Charles v. StateAnnotate this Case
328 N.E.2d 455 (1975)
Roosevelt CHARLES, Appellant, v. STATE of Indiana, Appellee.
Court of Appeals of Indiana, Second District.
May 27, 1975.
Theodore M. Koch, Indianapolis, for appellant.
Theodore L. Sendak, Atty. Gen., Alan L. Crapo, Deputy Atty. Gen., Indianapolis, for appellee.
Appellant Charles was tried by the court without jury, convicted of assault and battery with intent to commit rape, and given an indeterminate sentence of one to ten years. In this appeal he argues both that there is insufficient evidence to show an intent to commit rape and that the evidence shows he was too intoxicated to form the intent to commit rape.
The major evidence against Charles is the testimony of his sixteen year old daughter. She stated that one Saturday morning as she was waxing the living room floor Charles came up behind her, grabbed her by the shoulders and said that "he had to have some and I was going to give it to him." He carried her by an arm and a leg into the bedroom and started hitting her, telling her to shut up and be quiet. He had pulled her skirt up and her panties down, and was lying on top of her when the phone rang. He went to answer the phone and she fled to a nearby store and summoned police. She further testified that he had been drinking that morning, that he was still wearing his pants and that she did not know whether he had opened his pants.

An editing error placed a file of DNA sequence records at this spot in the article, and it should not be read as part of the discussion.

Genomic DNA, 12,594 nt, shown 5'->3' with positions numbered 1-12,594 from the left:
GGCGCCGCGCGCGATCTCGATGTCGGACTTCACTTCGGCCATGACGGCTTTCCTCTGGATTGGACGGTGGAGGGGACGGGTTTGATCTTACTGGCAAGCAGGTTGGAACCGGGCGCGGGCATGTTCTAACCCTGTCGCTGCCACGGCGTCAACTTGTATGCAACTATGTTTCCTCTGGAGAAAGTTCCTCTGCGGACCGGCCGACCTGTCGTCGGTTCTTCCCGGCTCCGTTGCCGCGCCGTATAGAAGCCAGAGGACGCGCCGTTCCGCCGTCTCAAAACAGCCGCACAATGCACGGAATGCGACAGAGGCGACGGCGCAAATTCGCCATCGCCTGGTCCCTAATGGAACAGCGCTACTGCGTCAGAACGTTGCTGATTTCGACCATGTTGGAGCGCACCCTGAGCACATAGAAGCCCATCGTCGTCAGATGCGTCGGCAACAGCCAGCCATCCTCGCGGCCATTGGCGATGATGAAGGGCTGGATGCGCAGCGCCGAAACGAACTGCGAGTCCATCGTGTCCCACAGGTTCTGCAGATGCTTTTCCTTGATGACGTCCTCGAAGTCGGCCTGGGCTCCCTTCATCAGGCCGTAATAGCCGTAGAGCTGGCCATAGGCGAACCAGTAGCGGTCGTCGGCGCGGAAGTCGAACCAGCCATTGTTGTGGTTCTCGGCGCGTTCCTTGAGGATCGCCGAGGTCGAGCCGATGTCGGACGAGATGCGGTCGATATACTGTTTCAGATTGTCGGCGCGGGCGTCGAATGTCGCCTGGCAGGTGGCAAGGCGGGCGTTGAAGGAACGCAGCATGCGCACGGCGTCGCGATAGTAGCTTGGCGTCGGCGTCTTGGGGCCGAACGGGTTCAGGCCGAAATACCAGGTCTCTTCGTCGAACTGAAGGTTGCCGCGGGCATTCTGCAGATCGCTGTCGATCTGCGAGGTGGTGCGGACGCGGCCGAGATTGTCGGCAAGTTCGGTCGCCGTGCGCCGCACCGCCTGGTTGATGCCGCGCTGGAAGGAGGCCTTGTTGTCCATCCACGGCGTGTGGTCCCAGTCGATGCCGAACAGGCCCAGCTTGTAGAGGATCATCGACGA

*456 Charles' first argument is that inasmuch as he hadn't taken off his pants or exposed himself there is no evidence that he intended to commit rape. We cannot weigh the evidence presented to the trial court but instead must consider the evidence most favorable to the State and affirm the conviction "if from that viewpoint there is evidence of probative value from which a reasonable trier of fact could infer that the appellant was guilty beyond a reasonable doubt." Smith v. State (1970), 254 Ind. 401, 260 N.E.2d 558.
Under the above standard the evidence in the instant case (the prior statement, the carrying into the bedroom, the displacement of her clothes, the hitting) is sufficient to support the inference that Charles' ultimate intent was to commit rape.
Charles' second argument is that he was at the time too intoxicated to form the requisite specific intent. He testified in his own defense that he is an alcoholic with numerous arrests for drinking, that the night before and after arising that morning he had been drinking beer and peach brandy, that he didn't remember doing any of the things described by his daughter, and that he wouldn't do anything like that to his daughter if he was in his right mind. On the other hand, his daughter merely testified that he had been drinking, and the police officer who responded to the girl's summons and arrested Charles as he started to drive away from the house testified that he "had been drinking but not enough to be under the influence as far as driving was concerned." Whether a defendant is too intoxicated to have the capacity to form a specific intent is a question of fact to be determined by the trier of fact. Mattingly v. State (1957), 236 Ind. 632, 142 N.E.2d 607.
The judgment is
SULLIVAN, P.J., and BUCHANAN, J., concur.